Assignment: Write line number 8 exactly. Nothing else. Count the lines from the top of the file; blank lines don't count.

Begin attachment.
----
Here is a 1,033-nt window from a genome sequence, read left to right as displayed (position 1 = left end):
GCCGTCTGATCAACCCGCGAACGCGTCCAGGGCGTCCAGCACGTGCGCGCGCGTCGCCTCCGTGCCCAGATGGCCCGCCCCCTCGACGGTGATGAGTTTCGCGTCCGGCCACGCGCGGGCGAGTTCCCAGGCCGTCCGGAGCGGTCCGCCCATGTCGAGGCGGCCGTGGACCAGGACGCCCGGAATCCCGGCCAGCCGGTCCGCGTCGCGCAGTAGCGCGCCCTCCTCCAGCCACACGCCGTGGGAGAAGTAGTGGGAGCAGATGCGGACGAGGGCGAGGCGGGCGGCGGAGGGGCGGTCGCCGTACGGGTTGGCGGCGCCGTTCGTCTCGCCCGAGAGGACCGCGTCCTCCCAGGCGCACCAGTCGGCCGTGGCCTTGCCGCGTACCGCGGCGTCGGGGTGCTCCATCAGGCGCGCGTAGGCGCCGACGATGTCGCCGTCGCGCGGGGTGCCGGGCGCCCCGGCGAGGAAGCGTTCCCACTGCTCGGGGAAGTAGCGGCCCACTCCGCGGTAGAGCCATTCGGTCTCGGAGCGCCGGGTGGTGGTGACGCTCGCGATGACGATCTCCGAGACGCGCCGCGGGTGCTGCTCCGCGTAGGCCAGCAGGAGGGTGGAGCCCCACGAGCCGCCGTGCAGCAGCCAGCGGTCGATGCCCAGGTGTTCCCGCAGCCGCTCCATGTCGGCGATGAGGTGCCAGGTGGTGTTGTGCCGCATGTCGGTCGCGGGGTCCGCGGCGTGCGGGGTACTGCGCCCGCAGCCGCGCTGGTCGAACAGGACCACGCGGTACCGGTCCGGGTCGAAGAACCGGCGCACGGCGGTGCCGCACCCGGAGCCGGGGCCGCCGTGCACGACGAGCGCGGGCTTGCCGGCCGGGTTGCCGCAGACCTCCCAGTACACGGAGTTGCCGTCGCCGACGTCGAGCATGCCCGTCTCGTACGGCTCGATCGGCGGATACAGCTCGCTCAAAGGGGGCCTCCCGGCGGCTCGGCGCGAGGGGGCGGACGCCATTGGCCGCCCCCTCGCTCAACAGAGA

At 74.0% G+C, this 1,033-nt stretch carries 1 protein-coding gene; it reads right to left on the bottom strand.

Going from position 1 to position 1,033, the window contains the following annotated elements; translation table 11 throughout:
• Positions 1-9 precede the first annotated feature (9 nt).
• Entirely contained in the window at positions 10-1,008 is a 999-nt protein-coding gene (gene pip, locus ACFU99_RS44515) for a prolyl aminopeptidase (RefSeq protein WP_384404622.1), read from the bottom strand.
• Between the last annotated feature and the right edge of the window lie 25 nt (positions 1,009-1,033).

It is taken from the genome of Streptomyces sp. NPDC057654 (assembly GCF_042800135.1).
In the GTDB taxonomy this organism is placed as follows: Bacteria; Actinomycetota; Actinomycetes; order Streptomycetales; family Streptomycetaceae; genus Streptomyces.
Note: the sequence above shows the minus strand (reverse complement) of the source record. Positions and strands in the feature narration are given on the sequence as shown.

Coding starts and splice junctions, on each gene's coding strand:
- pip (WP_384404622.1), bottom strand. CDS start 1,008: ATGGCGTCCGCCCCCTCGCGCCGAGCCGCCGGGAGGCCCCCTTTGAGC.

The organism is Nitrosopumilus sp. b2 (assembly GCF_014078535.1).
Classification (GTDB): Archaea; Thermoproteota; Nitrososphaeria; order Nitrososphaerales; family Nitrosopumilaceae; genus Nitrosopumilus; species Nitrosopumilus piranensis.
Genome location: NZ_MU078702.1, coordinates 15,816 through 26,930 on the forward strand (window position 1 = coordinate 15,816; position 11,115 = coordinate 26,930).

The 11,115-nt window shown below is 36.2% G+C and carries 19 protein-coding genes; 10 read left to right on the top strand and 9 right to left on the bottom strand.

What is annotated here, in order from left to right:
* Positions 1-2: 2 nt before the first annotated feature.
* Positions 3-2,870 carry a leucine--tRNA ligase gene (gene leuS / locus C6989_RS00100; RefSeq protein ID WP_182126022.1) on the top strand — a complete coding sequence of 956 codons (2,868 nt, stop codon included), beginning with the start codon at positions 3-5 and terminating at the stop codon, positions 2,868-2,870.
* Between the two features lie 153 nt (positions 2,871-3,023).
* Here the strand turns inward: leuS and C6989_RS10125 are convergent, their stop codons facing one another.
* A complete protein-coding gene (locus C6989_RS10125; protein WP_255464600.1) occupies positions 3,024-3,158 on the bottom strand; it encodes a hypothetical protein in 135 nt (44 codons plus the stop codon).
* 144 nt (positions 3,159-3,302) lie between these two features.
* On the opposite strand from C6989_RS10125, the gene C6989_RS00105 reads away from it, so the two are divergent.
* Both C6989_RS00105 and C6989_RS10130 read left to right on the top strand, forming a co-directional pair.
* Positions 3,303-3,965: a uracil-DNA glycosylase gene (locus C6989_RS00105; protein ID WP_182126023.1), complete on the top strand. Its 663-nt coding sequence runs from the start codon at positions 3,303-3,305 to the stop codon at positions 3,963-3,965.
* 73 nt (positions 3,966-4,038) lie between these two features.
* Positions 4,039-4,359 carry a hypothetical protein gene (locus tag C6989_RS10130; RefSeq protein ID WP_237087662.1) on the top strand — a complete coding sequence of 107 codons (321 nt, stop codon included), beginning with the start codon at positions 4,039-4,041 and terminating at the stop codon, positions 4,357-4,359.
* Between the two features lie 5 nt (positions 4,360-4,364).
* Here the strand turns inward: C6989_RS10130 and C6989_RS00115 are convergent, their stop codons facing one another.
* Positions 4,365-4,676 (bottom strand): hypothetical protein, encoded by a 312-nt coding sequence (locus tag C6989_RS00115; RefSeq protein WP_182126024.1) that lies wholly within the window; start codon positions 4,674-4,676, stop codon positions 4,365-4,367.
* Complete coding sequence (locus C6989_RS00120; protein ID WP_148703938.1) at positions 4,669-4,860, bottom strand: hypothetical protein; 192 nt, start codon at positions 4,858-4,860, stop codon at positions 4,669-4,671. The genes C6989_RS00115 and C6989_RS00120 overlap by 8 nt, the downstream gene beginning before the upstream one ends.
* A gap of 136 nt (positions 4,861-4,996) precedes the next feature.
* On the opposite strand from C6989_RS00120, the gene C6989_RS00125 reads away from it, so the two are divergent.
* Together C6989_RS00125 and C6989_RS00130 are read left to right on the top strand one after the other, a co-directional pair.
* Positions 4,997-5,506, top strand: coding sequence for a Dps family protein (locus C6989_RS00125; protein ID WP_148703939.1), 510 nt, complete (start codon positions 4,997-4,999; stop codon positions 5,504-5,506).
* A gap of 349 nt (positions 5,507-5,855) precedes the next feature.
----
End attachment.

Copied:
It is taken from the genome of Streptomyces sp. NPDC057654 (assembly GCF_042800135.1).